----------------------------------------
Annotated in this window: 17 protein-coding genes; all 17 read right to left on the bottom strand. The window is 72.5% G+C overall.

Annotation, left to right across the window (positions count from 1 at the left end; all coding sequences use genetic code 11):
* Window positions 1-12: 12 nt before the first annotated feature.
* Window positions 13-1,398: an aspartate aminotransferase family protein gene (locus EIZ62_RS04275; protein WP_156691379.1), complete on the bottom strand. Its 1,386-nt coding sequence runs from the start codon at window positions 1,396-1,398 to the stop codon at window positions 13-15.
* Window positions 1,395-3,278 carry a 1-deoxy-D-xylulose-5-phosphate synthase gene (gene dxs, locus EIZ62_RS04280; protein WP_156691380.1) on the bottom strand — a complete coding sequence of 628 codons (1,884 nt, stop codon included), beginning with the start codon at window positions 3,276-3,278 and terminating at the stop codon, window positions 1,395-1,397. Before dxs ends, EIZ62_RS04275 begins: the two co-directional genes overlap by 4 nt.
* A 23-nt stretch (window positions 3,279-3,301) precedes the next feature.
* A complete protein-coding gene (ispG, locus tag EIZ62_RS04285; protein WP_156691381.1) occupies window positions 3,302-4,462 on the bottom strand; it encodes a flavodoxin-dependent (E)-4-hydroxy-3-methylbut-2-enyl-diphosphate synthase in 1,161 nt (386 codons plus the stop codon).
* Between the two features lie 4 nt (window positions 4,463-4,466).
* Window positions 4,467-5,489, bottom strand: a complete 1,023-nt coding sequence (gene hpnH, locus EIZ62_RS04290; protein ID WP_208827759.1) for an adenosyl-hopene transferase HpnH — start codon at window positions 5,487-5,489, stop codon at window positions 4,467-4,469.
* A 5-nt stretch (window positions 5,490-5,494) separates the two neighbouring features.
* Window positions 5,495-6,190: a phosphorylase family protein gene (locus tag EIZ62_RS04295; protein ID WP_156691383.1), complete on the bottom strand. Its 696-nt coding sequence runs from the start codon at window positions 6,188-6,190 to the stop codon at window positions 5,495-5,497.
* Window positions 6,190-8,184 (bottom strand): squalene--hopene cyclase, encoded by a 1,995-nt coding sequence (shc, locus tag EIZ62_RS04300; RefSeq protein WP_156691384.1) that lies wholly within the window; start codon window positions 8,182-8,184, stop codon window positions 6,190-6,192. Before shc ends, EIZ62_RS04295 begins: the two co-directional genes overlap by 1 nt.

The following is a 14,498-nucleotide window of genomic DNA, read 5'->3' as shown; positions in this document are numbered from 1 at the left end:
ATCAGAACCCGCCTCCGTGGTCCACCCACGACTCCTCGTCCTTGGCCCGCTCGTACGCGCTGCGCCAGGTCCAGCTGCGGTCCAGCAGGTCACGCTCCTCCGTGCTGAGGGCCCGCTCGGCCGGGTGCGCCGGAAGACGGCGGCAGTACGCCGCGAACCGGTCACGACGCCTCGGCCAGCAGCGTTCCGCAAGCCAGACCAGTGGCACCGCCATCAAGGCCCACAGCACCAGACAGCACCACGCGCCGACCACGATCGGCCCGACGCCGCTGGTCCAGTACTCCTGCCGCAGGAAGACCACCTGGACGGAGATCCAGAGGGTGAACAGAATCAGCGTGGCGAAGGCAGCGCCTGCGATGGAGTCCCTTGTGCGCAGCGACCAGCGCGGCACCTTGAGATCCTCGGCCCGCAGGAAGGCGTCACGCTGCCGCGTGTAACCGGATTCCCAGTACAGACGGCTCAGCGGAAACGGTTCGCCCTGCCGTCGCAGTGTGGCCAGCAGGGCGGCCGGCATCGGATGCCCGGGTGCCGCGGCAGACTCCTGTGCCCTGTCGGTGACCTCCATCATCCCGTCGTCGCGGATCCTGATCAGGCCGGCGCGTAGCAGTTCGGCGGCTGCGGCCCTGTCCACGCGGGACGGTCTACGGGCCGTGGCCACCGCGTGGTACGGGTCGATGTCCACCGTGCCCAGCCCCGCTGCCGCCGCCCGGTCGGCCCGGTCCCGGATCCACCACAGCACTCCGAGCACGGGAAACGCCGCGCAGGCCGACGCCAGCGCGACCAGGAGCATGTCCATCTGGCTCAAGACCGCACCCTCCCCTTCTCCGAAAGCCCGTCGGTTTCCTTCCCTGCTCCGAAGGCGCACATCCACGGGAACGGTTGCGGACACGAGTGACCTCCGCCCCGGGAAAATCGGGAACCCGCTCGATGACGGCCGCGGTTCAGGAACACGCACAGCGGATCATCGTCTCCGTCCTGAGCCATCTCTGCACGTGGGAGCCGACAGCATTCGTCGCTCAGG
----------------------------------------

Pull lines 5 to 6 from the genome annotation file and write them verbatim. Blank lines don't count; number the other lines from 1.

* Window positions 1,395-3,278 carry a 1-deoxy-D-xylulose-5-phosphate synthase gene (gene dxs, locus EIZ62_RS04280; protein WP_156691380.1) on the bottom strand — a complete coding sequence of 628 codons (1,884 nt, stop codon included), beginning with the start codon at window positions 3,276-3,278 and terminating at the stop codon, window positions 1,395-1,397. Before dxs ends, EIZ62_RS04275 begins: the two co-directional genes overlap by 4 nt.
* A 23-nt stretch (window positions 3,279-3,301) precedes the next feature.